Water The abundant resource or a planners headache

Water, so critical to life on our planet, is everywhere, but unevenly so. Its fickle nature - water falls and flows when and where it chooses - hinders long-term planning for its availability and use. Globally, the water cycle provides about 40,000 cubic kilometres of renewable fresh water annually (Shiklomanov, 2000); but such a number is of little value to the water resources planner in a country or at the local level since the differences in rainfall, evaporation (from land and water) and transpiration (from plants)1 vary greatly by region and over time. Some regions experience heavy precipitation for parts of the year followed by long stretches of near total dryness (monsoonal and some temperate climates), while others such as Africa's Sahel region have large multi-annual or multi-decadal variability. Only some parts of the temperate zone enjoy fairly stable and reliable precipitation and benefit from low evapotranspiration.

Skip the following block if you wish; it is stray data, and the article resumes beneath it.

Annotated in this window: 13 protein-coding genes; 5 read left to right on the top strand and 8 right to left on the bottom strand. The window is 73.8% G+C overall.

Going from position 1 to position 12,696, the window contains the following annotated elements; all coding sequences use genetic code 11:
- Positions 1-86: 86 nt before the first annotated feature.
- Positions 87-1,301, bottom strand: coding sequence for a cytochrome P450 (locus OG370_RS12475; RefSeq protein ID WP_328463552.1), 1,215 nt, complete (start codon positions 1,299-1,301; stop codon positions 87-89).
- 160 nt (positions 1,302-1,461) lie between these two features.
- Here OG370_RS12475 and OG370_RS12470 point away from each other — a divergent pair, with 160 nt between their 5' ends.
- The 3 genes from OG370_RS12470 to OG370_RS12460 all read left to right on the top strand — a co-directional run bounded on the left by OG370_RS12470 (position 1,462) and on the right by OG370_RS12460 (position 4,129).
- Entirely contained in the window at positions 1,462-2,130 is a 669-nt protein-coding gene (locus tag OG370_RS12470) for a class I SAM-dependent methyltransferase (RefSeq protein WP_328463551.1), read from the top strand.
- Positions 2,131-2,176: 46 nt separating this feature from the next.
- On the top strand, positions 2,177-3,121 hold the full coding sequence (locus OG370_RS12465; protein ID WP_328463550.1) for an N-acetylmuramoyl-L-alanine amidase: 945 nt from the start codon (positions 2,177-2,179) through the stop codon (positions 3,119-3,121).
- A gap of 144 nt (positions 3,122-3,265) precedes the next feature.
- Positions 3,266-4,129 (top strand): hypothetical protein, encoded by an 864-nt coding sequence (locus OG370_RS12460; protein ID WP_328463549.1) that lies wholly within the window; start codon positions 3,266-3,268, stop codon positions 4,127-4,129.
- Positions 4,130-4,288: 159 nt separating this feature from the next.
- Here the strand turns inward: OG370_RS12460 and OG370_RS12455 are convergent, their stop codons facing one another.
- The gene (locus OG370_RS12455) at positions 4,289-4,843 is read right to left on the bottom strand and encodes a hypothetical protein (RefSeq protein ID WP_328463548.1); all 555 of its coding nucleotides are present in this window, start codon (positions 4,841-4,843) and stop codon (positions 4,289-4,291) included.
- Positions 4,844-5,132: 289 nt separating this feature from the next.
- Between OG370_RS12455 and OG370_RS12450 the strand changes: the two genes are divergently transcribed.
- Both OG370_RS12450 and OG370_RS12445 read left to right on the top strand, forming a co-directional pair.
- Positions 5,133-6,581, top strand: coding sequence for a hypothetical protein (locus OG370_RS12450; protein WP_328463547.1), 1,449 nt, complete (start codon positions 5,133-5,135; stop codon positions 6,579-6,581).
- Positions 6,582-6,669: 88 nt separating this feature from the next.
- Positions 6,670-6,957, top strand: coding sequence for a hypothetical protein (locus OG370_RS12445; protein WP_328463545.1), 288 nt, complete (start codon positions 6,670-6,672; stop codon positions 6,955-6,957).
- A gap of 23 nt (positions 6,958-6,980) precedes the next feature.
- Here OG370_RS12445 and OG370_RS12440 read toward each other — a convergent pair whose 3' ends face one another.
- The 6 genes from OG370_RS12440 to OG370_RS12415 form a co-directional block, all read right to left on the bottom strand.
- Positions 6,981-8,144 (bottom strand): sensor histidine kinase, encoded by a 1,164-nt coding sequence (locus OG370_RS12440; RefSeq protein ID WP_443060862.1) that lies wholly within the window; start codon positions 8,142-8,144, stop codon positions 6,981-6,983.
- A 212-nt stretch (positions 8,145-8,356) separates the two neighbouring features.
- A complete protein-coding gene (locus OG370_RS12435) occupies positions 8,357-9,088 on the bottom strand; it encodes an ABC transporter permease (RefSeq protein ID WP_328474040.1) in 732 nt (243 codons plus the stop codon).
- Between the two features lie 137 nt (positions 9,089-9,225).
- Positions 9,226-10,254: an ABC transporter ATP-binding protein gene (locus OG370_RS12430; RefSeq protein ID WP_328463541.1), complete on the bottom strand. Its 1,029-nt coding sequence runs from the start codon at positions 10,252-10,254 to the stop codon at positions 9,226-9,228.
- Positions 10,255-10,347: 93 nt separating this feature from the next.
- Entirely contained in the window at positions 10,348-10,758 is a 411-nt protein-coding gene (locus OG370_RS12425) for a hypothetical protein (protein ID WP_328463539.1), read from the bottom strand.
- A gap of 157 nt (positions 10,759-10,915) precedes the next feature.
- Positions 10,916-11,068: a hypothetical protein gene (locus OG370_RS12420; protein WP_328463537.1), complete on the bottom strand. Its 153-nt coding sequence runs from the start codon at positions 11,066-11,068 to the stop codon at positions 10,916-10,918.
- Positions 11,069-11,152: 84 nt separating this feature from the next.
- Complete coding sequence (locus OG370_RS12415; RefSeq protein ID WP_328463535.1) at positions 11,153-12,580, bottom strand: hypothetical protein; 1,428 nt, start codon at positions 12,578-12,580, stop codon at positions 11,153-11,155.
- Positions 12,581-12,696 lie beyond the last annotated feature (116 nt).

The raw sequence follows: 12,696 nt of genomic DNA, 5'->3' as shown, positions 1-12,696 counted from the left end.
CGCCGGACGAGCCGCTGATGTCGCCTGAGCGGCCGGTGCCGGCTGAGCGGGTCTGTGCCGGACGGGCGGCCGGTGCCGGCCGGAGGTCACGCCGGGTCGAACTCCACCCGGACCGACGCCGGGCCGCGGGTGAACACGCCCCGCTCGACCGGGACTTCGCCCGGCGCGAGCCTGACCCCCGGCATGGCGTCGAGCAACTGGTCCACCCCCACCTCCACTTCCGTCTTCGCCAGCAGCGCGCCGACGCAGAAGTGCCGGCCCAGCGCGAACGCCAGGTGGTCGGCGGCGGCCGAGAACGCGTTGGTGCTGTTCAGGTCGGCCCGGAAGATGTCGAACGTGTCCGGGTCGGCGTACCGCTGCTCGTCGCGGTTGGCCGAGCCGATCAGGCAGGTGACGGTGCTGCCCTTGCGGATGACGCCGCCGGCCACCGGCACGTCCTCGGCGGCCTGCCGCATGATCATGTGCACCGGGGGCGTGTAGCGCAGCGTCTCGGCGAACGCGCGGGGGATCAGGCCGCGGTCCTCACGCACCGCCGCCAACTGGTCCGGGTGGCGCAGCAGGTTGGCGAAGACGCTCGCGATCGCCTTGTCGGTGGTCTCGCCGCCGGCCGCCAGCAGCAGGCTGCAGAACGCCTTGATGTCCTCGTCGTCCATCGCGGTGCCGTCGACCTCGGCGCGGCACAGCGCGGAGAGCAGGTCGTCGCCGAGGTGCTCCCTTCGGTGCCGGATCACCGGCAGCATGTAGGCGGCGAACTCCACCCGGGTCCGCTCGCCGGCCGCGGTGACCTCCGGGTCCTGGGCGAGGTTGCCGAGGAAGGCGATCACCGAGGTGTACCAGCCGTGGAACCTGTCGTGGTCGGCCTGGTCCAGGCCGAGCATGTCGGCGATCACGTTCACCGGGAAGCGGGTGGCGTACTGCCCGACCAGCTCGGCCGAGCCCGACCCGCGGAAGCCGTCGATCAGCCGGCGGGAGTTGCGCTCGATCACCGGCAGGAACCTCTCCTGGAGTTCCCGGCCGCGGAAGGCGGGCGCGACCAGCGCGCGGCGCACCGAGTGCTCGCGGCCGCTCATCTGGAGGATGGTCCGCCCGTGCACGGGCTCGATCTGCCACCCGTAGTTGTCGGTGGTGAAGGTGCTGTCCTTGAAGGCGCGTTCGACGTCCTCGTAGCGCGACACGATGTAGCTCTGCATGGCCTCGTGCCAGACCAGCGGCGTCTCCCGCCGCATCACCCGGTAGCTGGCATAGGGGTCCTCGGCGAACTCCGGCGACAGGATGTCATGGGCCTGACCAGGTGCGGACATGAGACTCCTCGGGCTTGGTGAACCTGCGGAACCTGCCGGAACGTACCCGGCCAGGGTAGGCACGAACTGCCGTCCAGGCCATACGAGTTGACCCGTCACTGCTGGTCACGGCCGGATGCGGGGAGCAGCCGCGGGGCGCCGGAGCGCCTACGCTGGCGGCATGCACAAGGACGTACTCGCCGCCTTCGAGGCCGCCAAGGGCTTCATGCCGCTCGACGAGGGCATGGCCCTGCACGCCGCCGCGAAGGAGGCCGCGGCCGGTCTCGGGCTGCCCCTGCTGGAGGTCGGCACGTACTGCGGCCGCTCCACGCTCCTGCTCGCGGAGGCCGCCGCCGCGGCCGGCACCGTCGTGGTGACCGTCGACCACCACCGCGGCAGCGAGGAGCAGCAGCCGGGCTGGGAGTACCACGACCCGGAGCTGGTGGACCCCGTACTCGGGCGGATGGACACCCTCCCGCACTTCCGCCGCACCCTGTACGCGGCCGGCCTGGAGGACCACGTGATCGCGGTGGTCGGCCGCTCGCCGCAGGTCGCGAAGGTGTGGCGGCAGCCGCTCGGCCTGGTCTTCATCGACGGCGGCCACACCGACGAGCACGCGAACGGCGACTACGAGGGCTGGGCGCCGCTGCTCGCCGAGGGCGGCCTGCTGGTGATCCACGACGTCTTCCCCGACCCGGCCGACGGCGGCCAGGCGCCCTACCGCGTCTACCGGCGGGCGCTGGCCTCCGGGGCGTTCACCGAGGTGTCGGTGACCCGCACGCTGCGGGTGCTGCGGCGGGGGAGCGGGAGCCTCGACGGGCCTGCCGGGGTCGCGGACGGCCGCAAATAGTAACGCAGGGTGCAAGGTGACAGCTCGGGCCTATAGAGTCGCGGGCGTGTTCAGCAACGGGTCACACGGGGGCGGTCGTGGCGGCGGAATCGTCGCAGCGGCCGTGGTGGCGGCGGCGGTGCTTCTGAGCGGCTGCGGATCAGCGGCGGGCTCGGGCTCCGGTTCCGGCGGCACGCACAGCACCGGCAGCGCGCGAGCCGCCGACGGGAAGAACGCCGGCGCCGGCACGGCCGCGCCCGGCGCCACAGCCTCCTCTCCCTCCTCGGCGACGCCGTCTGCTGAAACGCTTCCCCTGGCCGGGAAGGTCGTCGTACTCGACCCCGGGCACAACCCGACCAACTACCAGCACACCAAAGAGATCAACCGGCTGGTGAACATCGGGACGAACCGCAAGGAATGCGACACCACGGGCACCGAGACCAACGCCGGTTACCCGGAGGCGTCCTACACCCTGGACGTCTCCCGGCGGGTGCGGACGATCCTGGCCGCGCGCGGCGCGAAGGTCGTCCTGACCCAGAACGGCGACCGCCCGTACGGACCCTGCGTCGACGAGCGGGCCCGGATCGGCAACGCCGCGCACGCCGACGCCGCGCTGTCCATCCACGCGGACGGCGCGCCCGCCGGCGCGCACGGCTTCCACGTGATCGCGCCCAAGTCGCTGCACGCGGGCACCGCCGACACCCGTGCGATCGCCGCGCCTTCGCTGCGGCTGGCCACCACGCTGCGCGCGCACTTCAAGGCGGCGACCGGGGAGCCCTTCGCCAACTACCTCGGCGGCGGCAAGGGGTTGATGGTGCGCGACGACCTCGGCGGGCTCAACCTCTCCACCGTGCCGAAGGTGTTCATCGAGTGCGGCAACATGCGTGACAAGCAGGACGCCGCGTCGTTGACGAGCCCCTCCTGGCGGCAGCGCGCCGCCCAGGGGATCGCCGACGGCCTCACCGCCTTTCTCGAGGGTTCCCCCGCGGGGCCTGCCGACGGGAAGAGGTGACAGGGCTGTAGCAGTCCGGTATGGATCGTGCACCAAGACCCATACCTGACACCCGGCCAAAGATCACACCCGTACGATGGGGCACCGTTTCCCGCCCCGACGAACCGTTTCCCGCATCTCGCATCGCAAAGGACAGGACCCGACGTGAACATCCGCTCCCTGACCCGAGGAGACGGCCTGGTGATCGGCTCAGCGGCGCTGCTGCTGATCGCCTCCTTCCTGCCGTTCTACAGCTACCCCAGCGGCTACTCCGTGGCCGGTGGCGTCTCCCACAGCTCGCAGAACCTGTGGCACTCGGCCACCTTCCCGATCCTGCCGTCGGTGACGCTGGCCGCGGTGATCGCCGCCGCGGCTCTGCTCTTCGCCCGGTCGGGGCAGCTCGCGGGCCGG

The basin, national or local scales are more relevant for water resources planning. The water available in a basin (whether rain or water in a river, the soil or underground) is what humans and nature can access and use. Understanding the seasonal, annual and long-term variability at the basin scale is therefore essential for good management and planning.

In the basin, water's mobility challenges us. Water, both surface and groundwater, moves continuously through the basin landscape, although for planners, reality is different. Water boundaries do not define political borders; yet water availability in a country or a part of a country is reported according to the political boundaries. Thus, for most planners it is the city, district, county, provincial or national political divisions that serve as the starting point for most water management policies and strategies.

Complicating this is that water is often shared by countries. Rain is the dominant water source in some countries (in the temperate zone, or the most upstream country in a river basin); but for others it is the inflow of water from upstream countries that dominates (Egypt receives 97 per cent of its available water resources from upstream countries in the Nile Basin). This transboundary dimension greatly affects the degree of control and freedom of use in planning.

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